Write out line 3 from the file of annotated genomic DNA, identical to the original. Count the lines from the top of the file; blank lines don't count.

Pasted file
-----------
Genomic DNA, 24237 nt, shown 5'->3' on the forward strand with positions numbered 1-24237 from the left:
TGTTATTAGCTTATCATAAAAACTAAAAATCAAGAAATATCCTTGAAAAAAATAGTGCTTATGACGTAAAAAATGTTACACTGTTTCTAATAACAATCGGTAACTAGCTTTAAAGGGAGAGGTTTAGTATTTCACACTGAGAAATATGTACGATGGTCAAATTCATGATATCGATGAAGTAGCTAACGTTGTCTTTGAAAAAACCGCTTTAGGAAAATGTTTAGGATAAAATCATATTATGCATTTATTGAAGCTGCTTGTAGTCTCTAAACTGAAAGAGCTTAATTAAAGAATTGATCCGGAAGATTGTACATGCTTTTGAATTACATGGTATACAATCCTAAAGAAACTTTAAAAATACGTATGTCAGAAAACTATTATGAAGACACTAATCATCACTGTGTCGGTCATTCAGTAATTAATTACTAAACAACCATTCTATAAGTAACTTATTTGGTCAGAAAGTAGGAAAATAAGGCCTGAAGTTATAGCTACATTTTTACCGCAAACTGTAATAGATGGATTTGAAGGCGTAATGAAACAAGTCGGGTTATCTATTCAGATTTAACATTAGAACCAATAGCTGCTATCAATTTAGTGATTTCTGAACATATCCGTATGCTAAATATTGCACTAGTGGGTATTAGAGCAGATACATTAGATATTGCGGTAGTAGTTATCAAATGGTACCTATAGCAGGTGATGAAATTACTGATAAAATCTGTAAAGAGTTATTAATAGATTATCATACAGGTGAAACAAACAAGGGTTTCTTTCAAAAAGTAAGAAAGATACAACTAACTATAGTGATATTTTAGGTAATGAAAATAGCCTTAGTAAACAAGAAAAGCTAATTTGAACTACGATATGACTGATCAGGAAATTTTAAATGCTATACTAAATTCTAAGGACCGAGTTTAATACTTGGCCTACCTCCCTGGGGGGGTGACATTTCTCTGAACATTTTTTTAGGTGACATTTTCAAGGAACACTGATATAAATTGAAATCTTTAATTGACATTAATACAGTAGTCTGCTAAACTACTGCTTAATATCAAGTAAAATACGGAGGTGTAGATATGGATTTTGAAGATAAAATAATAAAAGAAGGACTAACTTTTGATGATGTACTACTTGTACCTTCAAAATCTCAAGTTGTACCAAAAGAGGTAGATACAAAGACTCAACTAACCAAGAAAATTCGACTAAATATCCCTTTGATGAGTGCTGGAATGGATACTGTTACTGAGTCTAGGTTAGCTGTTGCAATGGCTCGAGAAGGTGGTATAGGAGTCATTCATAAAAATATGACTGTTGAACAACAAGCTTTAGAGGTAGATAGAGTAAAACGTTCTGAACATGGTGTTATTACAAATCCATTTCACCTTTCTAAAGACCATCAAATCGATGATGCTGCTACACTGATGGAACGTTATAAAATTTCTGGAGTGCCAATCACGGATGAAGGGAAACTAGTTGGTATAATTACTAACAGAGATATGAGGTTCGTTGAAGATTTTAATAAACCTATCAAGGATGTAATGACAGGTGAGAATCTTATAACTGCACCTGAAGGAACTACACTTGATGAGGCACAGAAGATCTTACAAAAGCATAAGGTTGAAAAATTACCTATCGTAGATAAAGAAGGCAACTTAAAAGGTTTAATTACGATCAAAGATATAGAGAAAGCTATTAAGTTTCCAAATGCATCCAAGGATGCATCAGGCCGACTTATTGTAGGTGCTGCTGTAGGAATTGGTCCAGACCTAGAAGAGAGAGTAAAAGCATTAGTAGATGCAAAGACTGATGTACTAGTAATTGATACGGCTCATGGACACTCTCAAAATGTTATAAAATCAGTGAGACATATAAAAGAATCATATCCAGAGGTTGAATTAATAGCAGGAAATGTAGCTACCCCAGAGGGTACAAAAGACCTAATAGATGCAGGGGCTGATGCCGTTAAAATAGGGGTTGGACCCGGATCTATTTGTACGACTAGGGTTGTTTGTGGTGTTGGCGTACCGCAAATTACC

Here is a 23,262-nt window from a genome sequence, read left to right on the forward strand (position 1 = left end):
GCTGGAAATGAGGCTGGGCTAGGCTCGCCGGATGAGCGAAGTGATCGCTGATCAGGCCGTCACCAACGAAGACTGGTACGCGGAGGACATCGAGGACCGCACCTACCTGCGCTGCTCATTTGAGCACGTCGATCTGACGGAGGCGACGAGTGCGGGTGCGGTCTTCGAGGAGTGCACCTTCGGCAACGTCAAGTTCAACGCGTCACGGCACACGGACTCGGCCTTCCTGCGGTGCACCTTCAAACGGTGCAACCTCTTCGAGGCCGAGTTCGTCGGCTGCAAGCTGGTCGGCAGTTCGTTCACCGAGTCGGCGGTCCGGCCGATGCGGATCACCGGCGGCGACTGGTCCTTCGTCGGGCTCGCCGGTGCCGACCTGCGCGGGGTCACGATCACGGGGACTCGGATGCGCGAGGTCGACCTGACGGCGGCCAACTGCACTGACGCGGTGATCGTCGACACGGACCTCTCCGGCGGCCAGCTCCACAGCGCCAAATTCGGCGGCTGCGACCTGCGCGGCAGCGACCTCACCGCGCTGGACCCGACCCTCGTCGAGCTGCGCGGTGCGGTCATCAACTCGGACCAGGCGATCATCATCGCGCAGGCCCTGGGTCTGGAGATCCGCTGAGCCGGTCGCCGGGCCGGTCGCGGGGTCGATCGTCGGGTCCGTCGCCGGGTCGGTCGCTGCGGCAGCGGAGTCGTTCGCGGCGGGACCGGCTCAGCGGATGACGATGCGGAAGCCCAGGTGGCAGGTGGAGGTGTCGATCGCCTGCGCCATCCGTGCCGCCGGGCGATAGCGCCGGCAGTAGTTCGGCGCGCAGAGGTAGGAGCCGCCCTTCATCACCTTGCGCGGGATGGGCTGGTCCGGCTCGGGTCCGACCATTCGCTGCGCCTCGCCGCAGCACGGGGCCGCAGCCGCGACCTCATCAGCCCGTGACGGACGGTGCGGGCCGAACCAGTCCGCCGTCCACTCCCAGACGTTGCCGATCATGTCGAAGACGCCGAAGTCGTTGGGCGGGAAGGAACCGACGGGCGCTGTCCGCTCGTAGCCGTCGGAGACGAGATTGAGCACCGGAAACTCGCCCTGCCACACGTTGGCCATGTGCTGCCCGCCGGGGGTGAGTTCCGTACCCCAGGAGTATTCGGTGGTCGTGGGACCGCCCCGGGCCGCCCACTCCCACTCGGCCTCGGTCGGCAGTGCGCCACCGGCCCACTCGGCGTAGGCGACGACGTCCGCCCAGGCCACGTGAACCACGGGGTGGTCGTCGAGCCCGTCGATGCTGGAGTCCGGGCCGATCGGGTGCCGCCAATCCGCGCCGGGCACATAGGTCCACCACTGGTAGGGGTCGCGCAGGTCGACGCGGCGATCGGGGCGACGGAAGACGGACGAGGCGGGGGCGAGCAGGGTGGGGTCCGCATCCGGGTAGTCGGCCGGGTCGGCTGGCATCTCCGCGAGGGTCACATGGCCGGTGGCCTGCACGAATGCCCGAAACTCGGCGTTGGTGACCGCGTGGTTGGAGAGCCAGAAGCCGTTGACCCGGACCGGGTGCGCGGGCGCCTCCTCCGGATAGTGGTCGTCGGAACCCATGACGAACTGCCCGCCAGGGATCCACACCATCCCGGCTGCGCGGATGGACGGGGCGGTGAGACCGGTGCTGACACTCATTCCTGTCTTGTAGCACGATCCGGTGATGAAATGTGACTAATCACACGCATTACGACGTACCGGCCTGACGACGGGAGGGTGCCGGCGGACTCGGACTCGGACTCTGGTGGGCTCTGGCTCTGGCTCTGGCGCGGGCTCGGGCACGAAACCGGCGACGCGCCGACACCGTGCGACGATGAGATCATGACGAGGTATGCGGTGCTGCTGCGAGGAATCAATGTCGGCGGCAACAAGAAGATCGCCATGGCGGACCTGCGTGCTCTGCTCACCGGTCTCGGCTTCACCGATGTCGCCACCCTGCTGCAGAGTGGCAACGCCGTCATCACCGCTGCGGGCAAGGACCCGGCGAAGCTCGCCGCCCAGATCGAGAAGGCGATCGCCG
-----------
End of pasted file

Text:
Here is a 23,262-nt window from a genome sequence, read left to right on the forward strand (position 1 = left end):